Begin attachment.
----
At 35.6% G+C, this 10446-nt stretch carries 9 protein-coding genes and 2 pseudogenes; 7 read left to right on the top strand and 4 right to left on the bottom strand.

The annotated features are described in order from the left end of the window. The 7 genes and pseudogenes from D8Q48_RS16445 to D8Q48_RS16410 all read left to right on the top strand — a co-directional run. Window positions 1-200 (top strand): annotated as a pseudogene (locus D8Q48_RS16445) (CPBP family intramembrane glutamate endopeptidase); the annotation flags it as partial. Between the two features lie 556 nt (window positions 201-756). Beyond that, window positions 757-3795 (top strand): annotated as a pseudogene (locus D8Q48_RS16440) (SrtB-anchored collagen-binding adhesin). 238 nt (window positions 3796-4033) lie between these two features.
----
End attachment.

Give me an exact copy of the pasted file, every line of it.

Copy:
At 35.6% G+C, this 10446-nt stretch carries 9 protein-coding genes and 2 pseudogenes; 7 read left to right on the top strand and 4 right to left on the bottom strand.

The annotated features are described in order from the left end of the window. The 7 genes and pseudogenes from D8Q48_RS16445 to D8Q48_RS16410 all read left to right on the top strand — a co-directional run. Window positions 1-200 (top strand): annotated as a pseudogene (locus D8Q48_RS16445) (CPBP family intramembrane glutamate endopeptidase); the annotation flags it as partial. Between the two features lie 556 nt (window positions 201-756). Beyond that, window positions 757-3795 (top strand): annotated as a pseudogene (locus D8Q48_RS16440) (SrtB-anchored collagen-binding adhesin). 238 nt (window positions 3796-4033) lie between these two features.